COUNTING RULES

Counting Rules make the calculation of odds or probabilities a lot easier.  They help us organize events by informing us of the number of possible ways in which we can arrange them.  In class, we will cover the following:

Fundamental Counting Rule: counts the number of sequences that are possible when matching the number of outcomes of one event with the outcomes of any number of other events.  For example, if you own 3 slacks, 4 shirts, 2 pairs of shoes, 2 pairs of socks, 1 undergarment and 2 coats, then you can combine your dresswear into 3x4x2x2x1x2 = 96 distinct outfits.

The Factorial Rule (!): counts the number of sequences that are possible when matching sequences of numbers in arrays of length equal to the number of possible outcomes.  For example, 5! = 5x4x3x2x1=120 = five numbers can be arranged in 120 different 5-tuples.

The Permutations Rule (nPr): counts the number of sequences that are possible when matching distinct sequences of numbers in arrays of shorter/lesser length than the number of possible outcomes, in which order matters.  For example, 5P2 = 5x4 = 20 = there are 20 ways of arranging numbers in pairs (sequences of length 2) when one can choose from five distinct numbers, in which order matters.

The Combinations Rule (nCr): counts the number of sequences that are possible when matching distinct sequences of numbers in arrays of shorter/lesser length than the number of possible outcomes, in which order does not matter.  For example, 5C2 = 5x42 = 10 = there are 10 ways of arranging numbers in pairs (sequences of length 2) when one can choose from five distinct numbers, in which order does not matter.

 More detail on Counting Rules

 I.                     Fundamental counting rule: the number of possible sequence-arrangements of joint compound events equals the product (multiplication) of the number of arrangements of each component/part.           

For example, if a car model can be offered to customers in 4 interior colors and 8 exterior colors, then the total number of car arrangements (by interior-exterior) is 4*8 = 32.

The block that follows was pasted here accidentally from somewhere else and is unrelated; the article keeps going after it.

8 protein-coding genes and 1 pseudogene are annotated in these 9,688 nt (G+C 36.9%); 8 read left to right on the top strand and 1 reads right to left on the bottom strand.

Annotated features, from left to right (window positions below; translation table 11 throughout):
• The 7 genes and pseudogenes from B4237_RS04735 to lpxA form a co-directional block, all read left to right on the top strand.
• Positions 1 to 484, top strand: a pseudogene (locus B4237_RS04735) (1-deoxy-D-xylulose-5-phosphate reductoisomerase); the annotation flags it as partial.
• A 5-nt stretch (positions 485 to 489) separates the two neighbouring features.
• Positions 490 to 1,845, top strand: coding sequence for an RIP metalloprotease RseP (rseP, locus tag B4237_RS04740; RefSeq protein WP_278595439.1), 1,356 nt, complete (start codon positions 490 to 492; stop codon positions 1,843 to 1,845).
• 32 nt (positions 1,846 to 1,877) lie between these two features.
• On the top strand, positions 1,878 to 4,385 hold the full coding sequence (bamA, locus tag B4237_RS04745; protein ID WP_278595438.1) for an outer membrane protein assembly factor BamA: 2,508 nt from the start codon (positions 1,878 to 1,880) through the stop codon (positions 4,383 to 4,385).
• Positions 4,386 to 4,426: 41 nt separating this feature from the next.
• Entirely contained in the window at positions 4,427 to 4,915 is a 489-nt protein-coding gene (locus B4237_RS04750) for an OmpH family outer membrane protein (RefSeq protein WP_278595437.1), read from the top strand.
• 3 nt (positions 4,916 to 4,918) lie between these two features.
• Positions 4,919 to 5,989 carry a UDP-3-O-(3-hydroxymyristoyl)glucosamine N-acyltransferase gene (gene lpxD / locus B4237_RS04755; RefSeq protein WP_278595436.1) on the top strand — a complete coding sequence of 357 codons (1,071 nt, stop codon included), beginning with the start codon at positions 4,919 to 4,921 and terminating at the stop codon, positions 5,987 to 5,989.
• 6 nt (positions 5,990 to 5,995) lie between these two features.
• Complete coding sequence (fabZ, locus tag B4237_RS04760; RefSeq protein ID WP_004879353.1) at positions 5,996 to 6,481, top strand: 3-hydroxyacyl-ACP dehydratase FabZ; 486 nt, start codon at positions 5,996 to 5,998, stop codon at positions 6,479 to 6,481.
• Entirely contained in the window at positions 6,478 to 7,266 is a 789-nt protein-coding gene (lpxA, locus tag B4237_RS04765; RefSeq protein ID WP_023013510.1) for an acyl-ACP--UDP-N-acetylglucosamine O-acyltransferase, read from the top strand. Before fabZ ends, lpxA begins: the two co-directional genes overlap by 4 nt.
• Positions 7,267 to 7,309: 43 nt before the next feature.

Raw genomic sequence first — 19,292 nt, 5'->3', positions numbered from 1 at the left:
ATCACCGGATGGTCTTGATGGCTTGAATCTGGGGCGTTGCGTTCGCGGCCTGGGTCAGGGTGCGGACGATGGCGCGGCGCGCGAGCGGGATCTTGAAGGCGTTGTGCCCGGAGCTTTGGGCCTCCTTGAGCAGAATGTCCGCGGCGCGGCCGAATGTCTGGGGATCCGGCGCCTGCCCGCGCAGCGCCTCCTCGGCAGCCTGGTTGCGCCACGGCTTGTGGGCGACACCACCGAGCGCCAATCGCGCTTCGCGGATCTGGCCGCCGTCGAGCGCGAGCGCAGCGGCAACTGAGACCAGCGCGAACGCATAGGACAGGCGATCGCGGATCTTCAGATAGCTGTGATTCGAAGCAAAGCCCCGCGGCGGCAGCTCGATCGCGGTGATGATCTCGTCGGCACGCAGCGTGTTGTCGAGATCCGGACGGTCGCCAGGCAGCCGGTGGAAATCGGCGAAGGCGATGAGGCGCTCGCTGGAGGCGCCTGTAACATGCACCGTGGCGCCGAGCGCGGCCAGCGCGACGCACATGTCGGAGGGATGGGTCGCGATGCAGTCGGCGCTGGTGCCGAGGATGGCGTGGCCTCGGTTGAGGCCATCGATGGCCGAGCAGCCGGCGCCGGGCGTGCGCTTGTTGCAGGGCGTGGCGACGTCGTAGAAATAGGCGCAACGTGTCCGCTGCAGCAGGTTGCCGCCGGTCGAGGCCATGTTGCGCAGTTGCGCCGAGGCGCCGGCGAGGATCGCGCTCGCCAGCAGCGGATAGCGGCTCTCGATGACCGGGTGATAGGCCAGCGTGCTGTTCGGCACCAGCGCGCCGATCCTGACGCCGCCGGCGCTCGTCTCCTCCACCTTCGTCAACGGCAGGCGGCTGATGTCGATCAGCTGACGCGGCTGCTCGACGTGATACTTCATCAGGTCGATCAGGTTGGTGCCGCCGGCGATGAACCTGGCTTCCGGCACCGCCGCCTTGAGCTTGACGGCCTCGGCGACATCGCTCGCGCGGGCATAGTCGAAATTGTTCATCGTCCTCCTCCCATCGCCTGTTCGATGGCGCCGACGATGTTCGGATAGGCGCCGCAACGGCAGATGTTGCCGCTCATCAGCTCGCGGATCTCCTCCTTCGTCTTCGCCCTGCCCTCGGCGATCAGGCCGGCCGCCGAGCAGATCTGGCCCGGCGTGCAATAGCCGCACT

II.                   Factorial counting rule: the number of possible arrangements of distinct sequences of n objects into n-tuples is equal to n! (which reads "n factorial")

For example, how many quartets of the below objects can be formed so that each object only appears once in the 4-tuple.  Answer : 4! = 4*3*2*1 = 24 ways.

 

 

 

Or

 

 

Or

Or

The first object can be selected to fit in any of four 4 spots in the sequence; once a spot is selected for it, it cannot be used again in the sequence (because of the distinct nature of the sequences), and neither can the spot reserved for it be employed by another symbol.

 

 

 

 

or

or

The second object can be selected to fit in any of three 3 remaining spots in the sequence; once a spot is selected for it, it cannot be used again in the sequence (because of the distinct nature of the sequences), and neither can the spot reserved for it be employed by another symbol.

 

 

 

 

Or

 

 

The third object can be selected to fit in any of two 2 remaining spots in the sequence; once a spot is selected for it, it cannot be used again in the sequence (because of the distinct nature of the sequences), and neither can the spot reserved for it be employed by another symbol.

 

 

 

 

The fourth object can be selected to fit in the only (1) remaining spot in the sequence.

        Thus, applying the fundamental counting rule, we get that the total number of arrangements is 4x3x2x1 = 24.  This special pattern of counting is called factorial because we are "factoring out" one possibility after every consecutive selection in the sequence --until we exhaust the list of items being counted.  This accomplishes our objective to have every item of the sequence be different from every other one item in the list (distinct), while accounting for all items on the list.

 III.                  Permutations counting rules (shuffles): count the number of distinct sequences of items picked from a larger list of possibilities.  A permutations count is essentially a factorial count cut short because not all possible items get selected.

For example, "count the number of was in which 2 items can be picked out of a list of four items in such a way that the order of the sequence is important."  Answer: 4P2 = 4 x 3 = 12 ways. 

 

 

 


Or 

 

Or

 

Or

 

The first object can be selected from any of four 4 available; once a spot is occupied by one of the items, it cannot be used again; neither can the object repeat itself in the sequence (because of the distinct nature of the sequences).

 

 

 

 

or

or

And the second picked object can be any of three 3 remaining choices.

 

IV. Combinations counting rule:  count the number of distinct sequences of items picked from a larger list of possibilities in such a way that the order of appearance of the elements does not "matter" (affect the total count of sequences).

For example, "count the number of ways in which 2 items can be selected form a list of four items in such a way that the order of appearance of items in a sequence does not matter.  Answer: 4C2 = (4P2) 2! = (4 x 3) 2 = 6 ways.

 

 

 

                                                                        3 ways =

 

                                                           +          2 ways =

 

                                                            +          1 way =

 

                                                      adds up to 6 ways.